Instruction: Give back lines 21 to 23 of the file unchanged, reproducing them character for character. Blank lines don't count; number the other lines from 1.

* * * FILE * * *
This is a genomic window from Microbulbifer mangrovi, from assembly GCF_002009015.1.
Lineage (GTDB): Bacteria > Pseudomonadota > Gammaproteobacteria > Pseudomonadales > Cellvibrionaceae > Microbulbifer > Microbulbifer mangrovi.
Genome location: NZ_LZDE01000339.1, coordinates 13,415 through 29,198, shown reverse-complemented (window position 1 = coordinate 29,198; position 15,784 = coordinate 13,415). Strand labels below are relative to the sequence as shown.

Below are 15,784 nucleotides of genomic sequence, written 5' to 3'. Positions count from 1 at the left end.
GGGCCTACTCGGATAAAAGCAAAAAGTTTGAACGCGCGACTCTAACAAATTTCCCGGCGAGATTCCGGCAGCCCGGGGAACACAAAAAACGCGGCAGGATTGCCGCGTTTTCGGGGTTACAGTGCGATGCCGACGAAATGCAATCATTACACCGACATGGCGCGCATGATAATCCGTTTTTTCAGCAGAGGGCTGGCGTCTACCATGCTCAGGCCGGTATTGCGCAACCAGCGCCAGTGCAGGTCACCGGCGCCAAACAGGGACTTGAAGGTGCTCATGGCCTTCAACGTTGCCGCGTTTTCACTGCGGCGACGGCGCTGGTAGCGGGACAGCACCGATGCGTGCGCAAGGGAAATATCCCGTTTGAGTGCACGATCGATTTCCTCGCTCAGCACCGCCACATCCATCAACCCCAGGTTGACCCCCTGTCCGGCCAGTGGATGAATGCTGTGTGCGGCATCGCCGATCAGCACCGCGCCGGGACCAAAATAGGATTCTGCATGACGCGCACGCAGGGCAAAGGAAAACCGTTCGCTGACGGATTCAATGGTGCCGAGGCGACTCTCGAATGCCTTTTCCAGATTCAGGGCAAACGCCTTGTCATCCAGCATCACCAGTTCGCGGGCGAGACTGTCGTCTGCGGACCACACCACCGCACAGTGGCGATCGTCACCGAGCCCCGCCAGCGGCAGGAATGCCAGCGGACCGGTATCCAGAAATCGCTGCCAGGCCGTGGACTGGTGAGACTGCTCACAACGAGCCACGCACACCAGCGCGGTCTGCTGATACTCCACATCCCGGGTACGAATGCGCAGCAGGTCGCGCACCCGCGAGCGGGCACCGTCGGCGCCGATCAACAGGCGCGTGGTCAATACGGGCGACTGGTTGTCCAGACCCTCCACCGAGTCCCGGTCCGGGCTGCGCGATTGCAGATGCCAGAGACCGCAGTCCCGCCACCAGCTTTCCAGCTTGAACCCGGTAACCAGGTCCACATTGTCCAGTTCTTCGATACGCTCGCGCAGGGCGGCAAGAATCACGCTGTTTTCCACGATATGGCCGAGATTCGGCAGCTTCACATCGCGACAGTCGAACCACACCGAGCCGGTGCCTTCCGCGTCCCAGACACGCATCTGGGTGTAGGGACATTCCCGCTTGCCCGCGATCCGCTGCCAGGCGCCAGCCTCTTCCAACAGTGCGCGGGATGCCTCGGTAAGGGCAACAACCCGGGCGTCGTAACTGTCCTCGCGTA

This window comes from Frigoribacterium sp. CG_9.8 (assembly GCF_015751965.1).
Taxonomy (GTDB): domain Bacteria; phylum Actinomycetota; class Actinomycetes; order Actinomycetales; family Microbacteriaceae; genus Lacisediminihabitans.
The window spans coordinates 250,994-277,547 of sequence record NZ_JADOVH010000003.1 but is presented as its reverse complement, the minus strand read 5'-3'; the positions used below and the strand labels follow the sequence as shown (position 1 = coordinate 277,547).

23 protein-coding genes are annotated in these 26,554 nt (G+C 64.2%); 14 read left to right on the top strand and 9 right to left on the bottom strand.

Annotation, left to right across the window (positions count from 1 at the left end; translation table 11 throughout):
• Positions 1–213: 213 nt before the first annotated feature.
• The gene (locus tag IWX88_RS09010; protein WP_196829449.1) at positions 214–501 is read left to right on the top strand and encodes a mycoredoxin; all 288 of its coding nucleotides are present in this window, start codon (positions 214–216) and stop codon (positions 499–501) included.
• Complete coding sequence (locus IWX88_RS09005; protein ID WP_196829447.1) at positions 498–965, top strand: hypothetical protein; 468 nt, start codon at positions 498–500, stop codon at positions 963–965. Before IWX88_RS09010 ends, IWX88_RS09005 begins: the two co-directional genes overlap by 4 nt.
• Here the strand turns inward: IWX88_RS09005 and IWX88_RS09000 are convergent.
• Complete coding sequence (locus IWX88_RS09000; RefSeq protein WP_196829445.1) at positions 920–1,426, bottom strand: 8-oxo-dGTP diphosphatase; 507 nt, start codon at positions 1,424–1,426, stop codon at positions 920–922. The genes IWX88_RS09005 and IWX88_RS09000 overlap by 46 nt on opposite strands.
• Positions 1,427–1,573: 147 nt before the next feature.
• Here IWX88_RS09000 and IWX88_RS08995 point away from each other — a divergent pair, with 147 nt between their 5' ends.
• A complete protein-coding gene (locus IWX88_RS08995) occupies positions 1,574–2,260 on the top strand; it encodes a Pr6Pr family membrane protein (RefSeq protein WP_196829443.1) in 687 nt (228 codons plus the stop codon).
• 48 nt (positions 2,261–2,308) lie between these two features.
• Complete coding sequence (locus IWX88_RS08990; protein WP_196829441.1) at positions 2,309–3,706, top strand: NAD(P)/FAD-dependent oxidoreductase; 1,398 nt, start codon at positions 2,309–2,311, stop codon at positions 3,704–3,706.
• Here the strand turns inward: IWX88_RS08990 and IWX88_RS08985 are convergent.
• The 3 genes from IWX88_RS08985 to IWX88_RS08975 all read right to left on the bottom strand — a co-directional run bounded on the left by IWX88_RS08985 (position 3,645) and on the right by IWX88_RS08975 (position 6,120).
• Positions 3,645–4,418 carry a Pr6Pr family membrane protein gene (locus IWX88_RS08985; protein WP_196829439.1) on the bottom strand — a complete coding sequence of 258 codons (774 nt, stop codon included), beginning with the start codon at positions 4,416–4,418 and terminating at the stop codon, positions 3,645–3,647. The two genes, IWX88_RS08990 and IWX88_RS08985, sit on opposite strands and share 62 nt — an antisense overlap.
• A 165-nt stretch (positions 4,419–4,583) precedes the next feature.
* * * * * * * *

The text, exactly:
• Here the strand turns inward: IWX88_RS08990 and IWX88_RS08985 are convergent.
• The 3 genes from IWX88_RS08985 to IWX88_RS08975 all read right to left on the bottom strand — a co-directional run bounded on the left by IWX88_RS08985 (position 3,645) and on the right by IWX88_RS08975 (position 6,120).
• Positions 3,645–4,418 carry a Pr6Pr family membrane protein gene (locus IWX88_RS08985; protein WP_196829439.1) on the bottom strand — a complete coding sequence of 258 codons (774 nt, stop codon included), beginning with the start codon at positions 4,416–4,418 and terminating at the stop codon, positions 3,645–3,647. The two genes, IWX88_RS08990 and IWX88_RS08985, sit on opposite strands and share 62 nt — an antisense overlap.